TITLE: CDC World Wide Web Site

ACCESS: http://www.cdc.gov

The Centers for Disease Control and Prevention's (CDC's) homepage is attractive, compact, and its simplicity belies its wide-ranging information. Six radio buttons centered on the homepage divide it into sections. Four colorful rectangles near the bottom right provide clickable shortcuts to the MMWR, jEID, CDC prevention guidelines and CDC foundation. Clearly identifying the Morbidity and Mortality Weekly Report and the Journal of Emerging Infectious Diseases would help laypeople. On the upper right another rectangle labeled "Spotlight" (lamp icon), changes regularly to highlight topics like "STD Prevention Guidelines" or "Emerging Infectious Diseases". Three rectangles at the bottom center mark the "Search Engine", "Subscriptions" and "Other Sites". An icon identifies the CDC as part of the Department of Health and Human Services. Other areas provide address and telephone information, warnings about information use, and an e-mail feedback address.

The enormous amount of well organized information appeals to both laypeople and professionals. "About the CDC" clearly outlines its pledge and contains a breakdown of its centers and employees, a fascinating history and online tour (Global Health Odyssey), special teachers' lesson plans and tables of the agency's monetary justification by Congress. Non-frames, text or lower resolution versions are offered throughout the site and icons are attractive and sometimes animated.

"Media News" features a banner box listing separate telephone and fax numbers for the public or the media. It contains reports recently quoted in the news, newsletters, archives back to 1995, fact sheets, a timeline, and slide sets. Downloading options available include Adobe PDF, ASCII, HTML and Postscript format. File sizes are clearly indicated and paper subscriptions (i.e. "Emerging Infectious Diseases") are available. Despite the seriousness of its subject, there is considerable imagination, appeal and some humor employed in the presentation of materials. A color cartoon called "Dogs on Cruises"(1) shows two dogs discussing the potability of their cruise cabin's toilet bowl water!(2)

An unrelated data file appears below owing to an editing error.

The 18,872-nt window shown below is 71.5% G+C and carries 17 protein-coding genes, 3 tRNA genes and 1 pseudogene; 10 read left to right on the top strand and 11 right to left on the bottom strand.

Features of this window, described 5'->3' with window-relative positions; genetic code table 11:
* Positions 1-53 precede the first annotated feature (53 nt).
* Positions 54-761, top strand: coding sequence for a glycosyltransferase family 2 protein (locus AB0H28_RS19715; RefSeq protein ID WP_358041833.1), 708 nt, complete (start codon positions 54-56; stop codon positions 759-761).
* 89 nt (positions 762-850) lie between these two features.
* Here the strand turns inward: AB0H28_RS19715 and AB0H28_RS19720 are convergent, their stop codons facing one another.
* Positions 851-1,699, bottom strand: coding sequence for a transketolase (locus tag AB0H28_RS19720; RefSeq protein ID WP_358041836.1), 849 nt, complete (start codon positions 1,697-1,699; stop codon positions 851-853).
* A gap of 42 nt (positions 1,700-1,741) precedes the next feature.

The "Travelers' Health" section contains literally life-saving information on current disease outbreaks, vaccination requirements, links to other health agencies and a clickable travel map. "Health Information" skillfully fulfills the CDC's mandate to prevent disease, covering general and Women's Health Risks, Teen Pregnancy, injuries, disabilities, and prevention. The CDC's general search engine for its entire site is easy to use and indispensable for so much information.

"Publications, Software and Other Products" includes hazardous waste information, publications of the CDC's National Centers (Chronic Disease, HIV, Infectious Diseases, Injury Prevention, Safety and Public Health) and free, downloadable software of public domain microcomputer programs for handling public health data. The National Center for Health Statistics section features the Statistical Export and Tabulation System (SETS) Designer Kit and the Public Health Training Network offers satellite videoconferences, print-based self study courses, multimedia series and videotapes, most fee-based.

"Scientific Data, Surveillance, Health Statistics and Laboratory Information" appeals particularly to the research community. Its own search engine, WONDER, which "provides query access to about 40 text-based and numeric databases for any disease and demographic group, text search facilities and document retrieval for ...Morbidity and Mortality Weekly Report(MMWR) from 1982 to the present and CDC Prevention Guidelines." The system requires either temporary or permanent registration options, with user ID's and passwords, and limits access according to registration level. It provides a somewhat mind-boggling number of search limitations for several databases including FARS (fatal accident reporting), SEER (Surveillance, Epidemiology and End Results), CDP (Chronic Disease Prevention) and IRIS (Injury Research Information Service). Data use restrictions are clearly listed and user support is available. A huge resource list to other sources is also included, sorted by protocol (ftp, gopher, http, mailto, telnet, etc.)

Training, employment and funding opportunities round out the site. They include fellowships, research, training, grants, residencies and conferences. The CDC has developed a complex and seemingly inexhaustible site of information which successfully and artfully achieves its mission and goals.

(1) David Farley. University of Chicago (DOCTOR FUN - January 28, 1994).

(2) <http://www.cdc.gov/nceh/programs/sanit/vsp/images/images.htm> linking to http://sunsite.unc.edu:80/Dave/Dr-Fun/df9401/df940128.jpg

Elaine Hoffman
State University of New York, Stony Brook
ehoffman@ccmail.sunysb.edu
March 1998


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